2. The savings can be exported to accumulate foreign assets. In this scenario, investment doesn't go up as much as savings, but the increased savings are used to buy foreign assets. This scenario can create or destroy capital.
3. Consumption drops to accommodate the higher savings rate. The higher savings rate can occur from a rise in savings or from a drop in consumption since S/Y=(Y-C)/Y=1-C/Y. In this case, economic growth can (and usually does) go negative. Even if the growth doesn't go negative, the growth will be concentrated in a few hands with most of the populace being worse off.
4. The final possibility is a rise in unproductive investment. Obviously, this is one of the worst scenarios. In this scenario, the savings get used to fund unproductive projects that provide no value. This scenario leads to capital destruction and makes a country economically worse off.

Scenario 1:
This is the best case scenario. In countries that're low on the development scale, it's relatively easy to find investment projects that're productive and can raise consumption because there is room for development (from the definition of being low on the development scale). In advanced economies, the opportunities for productive investment are much less because they are developed economies. So in advanced economies, this scenario is usually uncommon (the current US economy is an exception).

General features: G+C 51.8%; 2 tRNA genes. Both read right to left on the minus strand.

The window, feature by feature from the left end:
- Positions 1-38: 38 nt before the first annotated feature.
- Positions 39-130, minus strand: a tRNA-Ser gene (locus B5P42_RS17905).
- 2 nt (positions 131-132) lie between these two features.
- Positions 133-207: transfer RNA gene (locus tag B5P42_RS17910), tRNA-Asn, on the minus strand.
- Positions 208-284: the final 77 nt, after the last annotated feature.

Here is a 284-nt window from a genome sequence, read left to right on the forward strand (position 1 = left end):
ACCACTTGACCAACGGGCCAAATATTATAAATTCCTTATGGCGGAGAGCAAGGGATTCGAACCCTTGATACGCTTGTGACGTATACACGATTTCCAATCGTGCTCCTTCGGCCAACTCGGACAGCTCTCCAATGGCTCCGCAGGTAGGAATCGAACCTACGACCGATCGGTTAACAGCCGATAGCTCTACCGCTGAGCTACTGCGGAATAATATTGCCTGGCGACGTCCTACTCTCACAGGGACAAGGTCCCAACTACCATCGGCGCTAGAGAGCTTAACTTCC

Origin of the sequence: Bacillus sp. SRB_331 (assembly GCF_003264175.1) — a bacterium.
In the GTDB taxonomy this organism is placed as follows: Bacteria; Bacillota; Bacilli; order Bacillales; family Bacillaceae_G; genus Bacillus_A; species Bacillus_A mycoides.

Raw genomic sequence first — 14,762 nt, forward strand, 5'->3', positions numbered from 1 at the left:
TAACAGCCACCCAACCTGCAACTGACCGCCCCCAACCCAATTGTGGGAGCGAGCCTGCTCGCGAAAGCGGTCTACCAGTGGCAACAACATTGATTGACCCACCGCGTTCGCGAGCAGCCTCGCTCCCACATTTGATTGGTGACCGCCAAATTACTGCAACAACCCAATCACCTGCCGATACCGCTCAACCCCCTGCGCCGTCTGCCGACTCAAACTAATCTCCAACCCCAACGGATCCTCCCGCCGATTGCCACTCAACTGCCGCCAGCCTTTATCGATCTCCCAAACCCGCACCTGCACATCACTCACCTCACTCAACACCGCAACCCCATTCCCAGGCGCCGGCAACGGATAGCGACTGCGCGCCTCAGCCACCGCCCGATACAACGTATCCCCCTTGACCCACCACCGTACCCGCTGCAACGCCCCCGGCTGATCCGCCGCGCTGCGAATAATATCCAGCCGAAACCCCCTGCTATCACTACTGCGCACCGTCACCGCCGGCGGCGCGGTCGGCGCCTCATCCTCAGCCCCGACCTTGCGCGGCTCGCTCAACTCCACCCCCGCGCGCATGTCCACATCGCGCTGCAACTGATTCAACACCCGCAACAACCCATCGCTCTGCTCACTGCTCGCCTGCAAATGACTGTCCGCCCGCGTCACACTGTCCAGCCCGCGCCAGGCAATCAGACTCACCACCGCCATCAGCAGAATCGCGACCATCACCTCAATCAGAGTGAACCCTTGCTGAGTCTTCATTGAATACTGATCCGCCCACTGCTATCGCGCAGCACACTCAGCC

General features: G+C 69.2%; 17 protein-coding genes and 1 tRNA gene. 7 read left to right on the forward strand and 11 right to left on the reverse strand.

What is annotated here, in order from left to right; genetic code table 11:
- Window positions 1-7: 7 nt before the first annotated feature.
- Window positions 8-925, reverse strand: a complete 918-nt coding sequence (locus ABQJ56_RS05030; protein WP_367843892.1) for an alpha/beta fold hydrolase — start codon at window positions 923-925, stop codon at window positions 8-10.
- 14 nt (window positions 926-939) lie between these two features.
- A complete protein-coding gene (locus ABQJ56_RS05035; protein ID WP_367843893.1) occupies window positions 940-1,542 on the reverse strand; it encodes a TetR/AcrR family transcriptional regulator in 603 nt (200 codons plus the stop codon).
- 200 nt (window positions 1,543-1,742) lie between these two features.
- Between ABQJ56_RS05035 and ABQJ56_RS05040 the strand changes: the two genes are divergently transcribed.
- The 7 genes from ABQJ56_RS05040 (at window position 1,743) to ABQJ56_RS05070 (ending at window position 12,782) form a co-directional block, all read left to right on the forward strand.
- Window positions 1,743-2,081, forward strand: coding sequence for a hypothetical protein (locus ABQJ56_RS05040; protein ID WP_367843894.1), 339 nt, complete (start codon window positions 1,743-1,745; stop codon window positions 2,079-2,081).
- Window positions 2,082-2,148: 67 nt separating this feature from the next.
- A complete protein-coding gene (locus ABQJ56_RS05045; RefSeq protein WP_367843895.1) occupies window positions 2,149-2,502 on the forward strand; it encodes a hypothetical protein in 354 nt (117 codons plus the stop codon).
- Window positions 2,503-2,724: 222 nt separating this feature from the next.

Another issue is that all investment is for future consumption. If the ability of the populace to consume never goes up, the productive investment opportunities will dry up making this scenario virtually impossible.

Scenario 2:
The savings are exported to other places. Again, the issue here depends on what the savings are used for. It depends on the productivity of the asset over its entire lifespan vs the cost incurred to accumulate it. In other words, exporting savings to countries that create massive asset bubbles and result in capital destruction is not a good scenario. However, using savings to fund/buy assets that do create value will make the country more wealthy (ex. advanced economies exporting savings/capital to less developed economies in order to fund critical/necessary infrastructure projects).

This scenario can be highly limited because if you just try to export all of your excess savings, other countries will be experiencing capital account surpluses which implies a current account deficit. If a country experiences a drop in production large enough from the current account deficit or if there are geopolitical risks, the country may place limits on your ability to accumulate foreign assets. So in reality, this scenario can be heavily constrained.

Scenario 3:
This scenario is almost always bad (I can't think of a single example where it was good)--particularly for advanced economies. Getting a rise in the savings rate while seeing a drop in consumption usually results in negative growth or if the growth is positive, it's almost always concentrated in a few hands. This policy usually not only causes economic stagnation, but can create social and political risks as well.